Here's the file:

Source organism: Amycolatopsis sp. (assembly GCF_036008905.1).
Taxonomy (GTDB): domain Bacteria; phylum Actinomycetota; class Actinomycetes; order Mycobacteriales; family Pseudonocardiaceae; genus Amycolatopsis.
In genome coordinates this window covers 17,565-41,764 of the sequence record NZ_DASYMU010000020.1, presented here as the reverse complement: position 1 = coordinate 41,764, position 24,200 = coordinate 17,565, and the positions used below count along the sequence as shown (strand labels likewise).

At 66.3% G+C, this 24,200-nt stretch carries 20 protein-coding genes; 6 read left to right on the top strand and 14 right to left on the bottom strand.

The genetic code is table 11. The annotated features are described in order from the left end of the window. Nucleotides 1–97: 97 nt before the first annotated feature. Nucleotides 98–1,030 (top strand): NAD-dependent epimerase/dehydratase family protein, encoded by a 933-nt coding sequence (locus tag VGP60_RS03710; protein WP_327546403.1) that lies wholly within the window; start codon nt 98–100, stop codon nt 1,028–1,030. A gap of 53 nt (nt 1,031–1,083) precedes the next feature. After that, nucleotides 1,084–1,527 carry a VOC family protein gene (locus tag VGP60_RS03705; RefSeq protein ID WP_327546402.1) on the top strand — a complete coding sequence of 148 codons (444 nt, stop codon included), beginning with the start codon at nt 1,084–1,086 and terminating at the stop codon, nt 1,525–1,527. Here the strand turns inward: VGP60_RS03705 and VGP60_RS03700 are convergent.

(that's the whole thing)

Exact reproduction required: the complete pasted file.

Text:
Source organism: Amycolatopsis sp. (assembly GCF_036008905.1).
Taxonomy (GTDB): domain Bacteria; phylum Actinomycetota; class Actinomycetes; order Mycobacteriales; family Pseudonocardiaceae; genus Amycolatopsis.
In genome coordinates this window covers 17,565-41,764 of the sequence record NZ_DASYMU010000020.1, presented here as the reverse complement: position 1 = coordinate 41,764, position 24,200 = coordinate 17,565, and the positions used below count along the sequence as shown (strand labels likewise).

At 66.3% G+C, this 24,200-nt stretch carries 20 protein-coding genes; 6 read left to right on the top strand and 14 right to left on the bottom strand.

The genetic code is table 11. The annotated features are described in order from the left end of the window. Nucleotides 1–97: 97 nt before the first annotated feature. Nucleotides 98–1,030 (top strand): NAD-dependent epimerase/dehydratase family protein, encoded by a 933-nt coding sequence (locus tag VGP60_RS03710; protein WP_327546403.1) that lies wholly within the window; start codon nt 98–100, stop codon nt 1,028–1,030. A gap of 53 nt (nt 1,031–1,083) precedes the next feature. After that, nucleotides 1,084–1,527 carry a VOC family protein gene (locus tag VGP60_RS03705; RefSeq protein ID WP_327546402.1) on the top strand — a complete coding sequence of 148 codons (444 nt, stop codon included), beginning with the start codon at nt 1,084–1,086 and terminating at the stop codon, nt 1,525–1,527. Here the strand turns inward: VGP60_RS03705 and VGP60_RS03700 are convergent.